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Lesson Plans

Lesson plan: The March on Washington and its Impact

August 28, 2020

Black American civil rights leader Martin Luther King (1929 – 1968) addresses crowds during the March On Washington at the Lincoln Memorial, Washington DC, where he gave his ‘I Have A Dream’ speech. (Photo by Central Press/Getty Images)

Full Lesson


For a Google doc version of this lesson, click here.


Students will read Martin Luther King Jr.’s speech and explore themes such as the social conditions in the U.S. that led to the Civil Rights Movement, King’s philosophy and practice of peaceful resistance, the immediate impact of the March on society at the time and the long-term significance of the March.


One 50-minute class period, plus extended activities


On August 28, 1963, more than 200,000 people gathered in front of the Lincoln Memorial in Washington, D.C. as part of the March on Washington for Jobs and Freedom. The March sought to address the conditions under which most black Americans were living at the time and to facilitate “meaningful civil rights laws, a massive federal works program, full and fair employment, decent housing, the right to vote, and adequate integrated education.” (From the National Office of the March on Washington for Jobs and Freedom.)

Civil rights leaders hold hands as they lead a crowd of hundreds of thousands at the March on Washington for Jobs and Freedom, Washington DC, August 28, 1963. Those in attendance include (front row): James Meredith and Martin Luther King, Jr. (1929 – 1968), left; (L-R) Roy Wilkins (1901 – 1981), light-colored suit, A. Phillip Randolph (1889 – 1979) and Walther Reuther (1907 – 1970). (Photo by Hulton Archive/Getty Images)

It was before this gathering that the day’s most prominent speaker, civil-rights leader Dr. Martin Luther King, Jr., delivered his “I Have a Dream” speech, considered one of the landmark pieces of rhetoric in American history.

The event itself was organized by a coalition of civil rights organizations, religious institutions and labor unions, including the NAACP (National Association for the Advancement of Colored People), the National Urban League, the National Council of Churches, and the UAW (United Auto Workers).

In addition, popular artists such as Marian Anderson, Bob Dylan and Joan Baez performed for the gathering.

However, various influential organizations and individuals opposed the March. Besides the expected antagonists, such as southern segregationists and members of the Ku Klux Klan, the black-separatist group Nation of Islam and its outspoken member, Malcolm X, adamantly disagreed with the rhetoric of non-violent protest.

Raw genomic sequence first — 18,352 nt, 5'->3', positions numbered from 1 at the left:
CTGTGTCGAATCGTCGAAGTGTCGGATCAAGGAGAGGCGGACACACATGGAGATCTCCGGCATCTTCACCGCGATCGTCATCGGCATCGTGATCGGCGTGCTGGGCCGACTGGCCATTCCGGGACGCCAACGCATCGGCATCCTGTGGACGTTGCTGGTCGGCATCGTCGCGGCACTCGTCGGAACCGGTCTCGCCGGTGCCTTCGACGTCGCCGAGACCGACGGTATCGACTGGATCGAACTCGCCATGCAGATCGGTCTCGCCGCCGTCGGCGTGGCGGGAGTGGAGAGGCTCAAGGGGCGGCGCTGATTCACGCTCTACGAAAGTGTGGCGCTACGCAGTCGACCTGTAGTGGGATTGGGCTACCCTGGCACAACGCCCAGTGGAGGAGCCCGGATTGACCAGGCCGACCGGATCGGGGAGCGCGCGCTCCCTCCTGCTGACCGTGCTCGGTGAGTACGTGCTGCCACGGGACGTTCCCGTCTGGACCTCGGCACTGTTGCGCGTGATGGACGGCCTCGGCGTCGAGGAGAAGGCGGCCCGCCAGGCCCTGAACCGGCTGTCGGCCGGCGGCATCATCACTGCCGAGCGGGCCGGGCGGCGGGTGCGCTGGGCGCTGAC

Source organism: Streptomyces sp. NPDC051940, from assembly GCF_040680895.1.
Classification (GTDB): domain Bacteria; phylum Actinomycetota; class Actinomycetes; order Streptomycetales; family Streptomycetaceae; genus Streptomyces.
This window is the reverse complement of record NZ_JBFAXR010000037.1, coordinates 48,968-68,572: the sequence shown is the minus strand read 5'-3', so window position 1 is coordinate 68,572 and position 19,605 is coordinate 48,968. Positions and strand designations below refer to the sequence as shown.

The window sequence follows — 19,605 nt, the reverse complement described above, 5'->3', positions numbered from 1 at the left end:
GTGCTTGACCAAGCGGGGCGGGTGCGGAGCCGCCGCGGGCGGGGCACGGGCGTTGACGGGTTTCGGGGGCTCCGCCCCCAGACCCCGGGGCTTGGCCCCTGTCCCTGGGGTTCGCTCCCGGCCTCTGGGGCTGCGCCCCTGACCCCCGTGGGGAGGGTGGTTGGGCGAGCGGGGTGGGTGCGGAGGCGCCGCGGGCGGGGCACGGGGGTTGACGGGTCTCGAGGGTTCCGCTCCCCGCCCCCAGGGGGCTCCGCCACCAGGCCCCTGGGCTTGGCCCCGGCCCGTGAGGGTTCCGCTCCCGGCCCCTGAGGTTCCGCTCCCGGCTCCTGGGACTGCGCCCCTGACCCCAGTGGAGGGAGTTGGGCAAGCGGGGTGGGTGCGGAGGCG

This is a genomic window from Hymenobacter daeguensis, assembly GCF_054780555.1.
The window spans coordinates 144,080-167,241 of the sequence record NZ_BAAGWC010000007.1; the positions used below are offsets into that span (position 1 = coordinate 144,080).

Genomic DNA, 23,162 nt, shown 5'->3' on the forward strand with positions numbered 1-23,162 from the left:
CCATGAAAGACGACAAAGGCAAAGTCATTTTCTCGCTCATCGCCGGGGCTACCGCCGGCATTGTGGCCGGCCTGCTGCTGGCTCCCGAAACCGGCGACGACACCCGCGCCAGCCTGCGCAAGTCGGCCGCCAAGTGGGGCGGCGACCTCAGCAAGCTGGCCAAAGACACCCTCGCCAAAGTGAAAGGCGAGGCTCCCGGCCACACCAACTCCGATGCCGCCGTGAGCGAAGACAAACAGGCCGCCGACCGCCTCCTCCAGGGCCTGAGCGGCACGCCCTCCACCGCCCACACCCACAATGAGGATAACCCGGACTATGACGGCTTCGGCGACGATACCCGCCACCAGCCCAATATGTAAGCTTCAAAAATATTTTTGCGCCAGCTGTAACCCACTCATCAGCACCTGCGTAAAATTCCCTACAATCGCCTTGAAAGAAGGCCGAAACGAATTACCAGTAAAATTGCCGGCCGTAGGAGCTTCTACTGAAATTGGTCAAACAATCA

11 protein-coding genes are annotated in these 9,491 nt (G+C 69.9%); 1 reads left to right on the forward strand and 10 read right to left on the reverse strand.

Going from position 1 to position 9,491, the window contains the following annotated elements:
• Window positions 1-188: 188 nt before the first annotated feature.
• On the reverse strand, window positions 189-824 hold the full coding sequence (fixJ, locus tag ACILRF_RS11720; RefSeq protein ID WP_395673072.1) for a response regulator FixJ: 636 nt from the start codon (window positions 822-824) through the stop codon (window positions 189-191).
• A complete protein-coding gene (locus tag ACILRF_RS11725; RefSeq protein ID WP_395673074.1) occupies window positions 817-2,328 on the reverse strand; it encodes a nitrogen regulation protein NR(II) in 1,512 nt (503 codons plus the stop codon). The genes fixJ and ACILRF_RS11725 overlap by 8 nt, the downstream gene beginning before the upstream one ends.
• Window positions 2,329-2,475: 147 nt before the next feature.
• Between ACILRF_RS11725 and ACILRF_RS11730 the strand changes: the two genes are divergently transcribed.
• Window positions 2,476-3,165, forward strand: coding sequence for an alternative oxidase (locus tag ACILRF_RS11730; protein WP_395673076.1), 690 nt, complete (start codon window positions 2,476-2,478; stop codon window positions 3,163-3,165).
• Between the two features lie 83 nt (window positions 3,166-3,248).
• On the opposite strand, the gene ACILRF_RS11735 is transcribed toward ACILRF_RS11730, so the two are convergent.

Martin Luther King Jr. during the Civil Rights March on Washington, D.C. on August 28, 1963. Photo courtesy: National Archives via Wikimedia Commons

President John F. Kennedy was initially opposed to the March as well. Kennedy was concerned that the event might exacerbate already heightened racial tensions across the country and perhaps erode the public support for the civil rights movement at large.

Nonetheless, the March on Washington proved to be an extraordinary success. It not only functioned as a plea for equality and justice; it also helped pave the way for both the ratification of the Twenty-fourth Amendment to the U.S. Constitution (outlawing the poll tax, a tax levied on individuals as a requirement for voting) and the passage of the Civil Rights Act of 1964 (desegregating public institutions and outlawing employment discrimination).


  1. Begin by supplying foundation material for the students via the NewsHour Classroom article and the background explanation above.
  2. Have the students carefully read the entire speech either in small groups or individually. (You can additionally listen to the speech as a class)
  3. Ask the students to respond to the following questions:
    1. What famous address by a U.S. president influenced “I Have a Dream”? (Answer: Lincoln’s Gettysburg Address). What specific supporting examples from that address resonate in King’s speech? (Answer: Among others, Lincoln begins with “Four score and seven years ago” and King with “Five score years”; Lincoln uses the term “hallow” in reference to the sanctity of the nation and its battlefields, and King refers to the place of the March as a “hallowed spot;” both speeches invoke the ideals of democracy in order to unify the public to a common cause.)
    2. As mentioned above, King’s speech refers to the place of the March on Washington as a “hallowed,” or sacred, spot. What historical event is King referring to, and in what ways does the march echo that event? (Answer: Most notably, the end of the Civil War and the signing of the Emancipation Proclamation. The March, like the Emancipation Proclamation, aspired to eliminate specific injustices in society.)